Narrative Review: Celiac Disease: Understanding a Complex Autoimmune Disorder
Columbia University, New York, New York, United StatesAnnals of internal medicine (Impact Factor: 17.81). 03/2005; 142(4):289-98. DOI: 10.7326/0003-4819-142-4-200502150-00011
Celiac disease is a common autoimmune disorder that has genetic, environmental, and immunologic components. It is characterized by an immune response to ingested wheat gluten and related proteins of rye and barley that leads to inflammation, villous atrophy, and crypt hyperplasia in the intestine. The disease is closely associated with genes that code for human leukocyte antigens DQ2 and DQ8. Transglutaminase 2 appears to be an important component of the disease, both as a deamidating enzyme that can enhance the immunostimulatory effect of gluten and as a target autoantigen in the immune response. Sensitive and specific serologic tests, including those for anti-transglutaminase antibody, are facilitating fast and noninvasive screening for celiac disease. Thus, they are contributing to a more accurate estimate of the prevalence of the disease and its association with other disorders. Celiac disease is associated with increased rates of anemia, osteoporosis, cancer, neurologic deficits, and additional autoimmune disorders. A gluten-free diet is the mainstay of safe and effective treatment of celiac disease, although its effect on some of the extraintestinal manifestations of the disease remains to be determined.
Full-text previewDOI: · Available from: charlotte-celiac-connection.org
Data provided are for informational purposes only. Although carefully collected, accuracy cannot be guaranteed. The impact factor represents a rough estimation of the journal's impact factor and does not reflect the actual current impact factor. Publisher conditions are provided by RoMEO. Differing provisions from the publisher's actual policy or licence agreement may be applicable.
[Show abstract] [Hide abstract]
- "This special property of wheat flour makes it suitable for the production of various bakery products . Ingestion of wheat gluten and related proteins from barley and rye , however , has been identified to cause celiac disease in humans , an autoimmune disorder characterized by inflammation , villous atrophy , and crypt hyperplasia in the small intestine ( Alaedini and Green 2005 ) . Therefore , in the past decades much research attention has been paid to the development of high - quality gluten - free cereal products by replacing wheat , barley , and rye flour with other cereal flours ( e . "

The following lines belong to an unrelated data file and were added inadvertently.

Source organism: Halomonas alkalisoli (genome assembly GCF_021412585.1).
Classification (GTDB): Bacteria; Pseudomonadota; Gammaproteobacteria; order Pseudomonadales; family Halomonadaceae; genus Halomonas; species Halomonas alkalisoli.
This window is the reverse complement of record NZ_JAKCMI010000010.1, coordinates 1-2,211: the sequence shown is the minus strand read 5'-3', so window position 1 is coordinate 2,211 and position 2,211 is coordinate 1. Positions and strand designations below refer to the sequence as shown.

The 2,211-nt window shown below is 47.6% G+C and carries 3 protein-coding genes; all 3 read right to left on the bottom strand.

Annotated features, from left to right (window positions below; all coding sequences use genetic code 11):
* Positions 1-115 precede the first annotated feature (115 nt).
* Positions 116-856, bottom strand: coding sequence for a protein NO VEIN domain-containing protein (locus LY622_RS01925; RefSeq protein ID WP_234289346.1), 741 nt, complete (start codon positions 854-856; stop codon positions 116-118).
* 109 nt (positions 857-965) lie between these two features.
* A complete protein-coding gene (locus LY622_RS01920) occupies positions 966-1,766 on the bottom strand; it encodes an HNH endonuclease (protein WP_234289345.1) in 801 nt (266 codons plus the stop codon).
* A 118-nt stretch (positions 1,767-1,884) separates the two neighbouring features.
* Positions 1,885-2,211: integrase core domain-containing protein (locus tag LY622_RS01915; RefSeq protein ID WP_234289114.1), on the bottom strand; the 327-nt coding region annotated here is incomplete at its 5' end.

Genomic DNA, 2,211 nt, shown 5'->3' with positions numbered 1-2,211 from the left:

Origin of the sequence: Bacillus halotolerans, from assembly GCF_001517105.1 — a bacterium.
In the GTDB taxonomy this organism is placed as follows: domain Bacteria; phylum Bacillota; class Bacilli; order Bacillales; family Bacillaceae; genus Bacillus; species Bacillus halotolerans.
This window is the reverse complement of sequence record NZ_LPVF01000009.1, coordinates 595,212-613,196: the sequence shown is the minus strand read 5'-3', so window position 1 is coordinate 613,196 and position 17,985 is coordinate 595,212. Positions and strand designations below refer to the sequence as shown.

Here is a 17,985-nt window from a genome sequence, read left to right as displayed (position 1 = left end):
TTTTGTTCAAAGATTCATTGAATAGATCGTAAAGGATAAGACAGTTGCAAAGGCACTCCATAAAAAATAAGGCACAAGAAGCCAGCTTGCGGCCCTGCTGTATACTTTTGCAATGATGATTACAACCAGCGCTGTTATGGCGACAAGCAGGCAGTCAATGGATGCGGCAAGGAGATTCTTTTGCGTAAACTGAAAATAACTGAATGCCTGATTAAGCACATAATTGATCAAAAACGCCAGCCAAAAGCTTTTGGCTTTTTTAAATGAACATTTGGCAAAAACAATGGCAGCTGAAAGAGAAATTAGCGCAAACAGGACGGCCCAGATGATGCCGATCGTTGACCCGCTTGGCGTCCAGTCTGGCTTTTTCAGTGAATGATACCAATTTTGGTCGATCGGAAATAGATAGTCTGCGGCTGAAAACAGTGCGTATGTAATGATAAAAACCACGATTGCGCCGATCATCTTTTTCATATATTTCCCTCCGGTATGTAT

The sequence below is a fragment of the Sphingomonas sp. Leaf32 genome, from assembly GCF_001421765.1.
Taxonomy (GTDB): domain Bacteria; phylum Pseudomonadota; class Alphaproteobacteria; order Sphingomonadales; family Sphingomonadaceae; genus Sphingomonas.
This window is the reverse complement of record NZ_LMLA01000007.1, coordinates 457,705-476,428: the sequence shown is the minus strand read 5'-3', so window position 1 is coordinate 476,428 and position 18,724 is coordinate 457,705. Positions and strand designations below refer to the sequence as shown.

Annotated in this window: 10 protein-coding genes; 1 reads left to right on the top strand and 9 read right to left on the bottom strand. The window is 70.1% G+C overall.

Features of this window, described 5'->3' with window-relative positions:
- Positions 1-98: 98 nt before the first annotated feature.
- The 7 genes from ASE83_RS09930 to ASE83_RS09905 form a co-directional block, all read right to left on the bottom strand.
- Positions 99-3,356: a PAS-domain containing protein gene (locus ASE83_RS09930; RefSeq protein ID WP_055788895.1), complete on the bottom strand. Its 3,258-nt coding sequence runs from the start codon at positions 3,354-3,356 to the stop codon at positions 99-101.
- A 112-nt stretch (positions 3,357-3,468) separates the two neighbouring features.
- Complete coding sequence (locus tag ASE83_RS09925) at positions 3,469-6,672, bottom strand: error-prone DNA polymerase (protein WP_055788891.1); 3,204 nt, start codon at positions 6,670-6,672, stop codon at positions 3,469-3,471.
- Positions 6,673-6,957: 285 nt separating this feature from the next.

ABSTRACT: Humans have a history of cultivating cereal crops and utilizing their grains to prepare various types of food for thousands of years. The most popular cereal products available in the market include bread, cookies/biscuits, cakes, pasta, noodles, and extruded snacks and breakfast cereals. They are an important part of our daily diets and provide energy and essential nutrients for human health. Cereal grains contain starch and protein as the major components and lipid, non-starch carbohydrates, phytic acid, vitamins, and minerals as the minor components. Physical interactions and chemical reactions occur between these constituents during the processing and storage of cereal products, which determine their quality, storage stability, and nutritional value. With an increasing population of people suffering from celiac disease, diabetes, obesity, and other metabolic syndrome, there are opportunities and challenges for the food industry to develop healthier cereal products through utilizing novel ingredients and improving processing technologies. This book chapter offers a good review of chemical compositions of different cereal grains, processing technologies applied to produce various cereal foods, and future trends of research and product development in this area.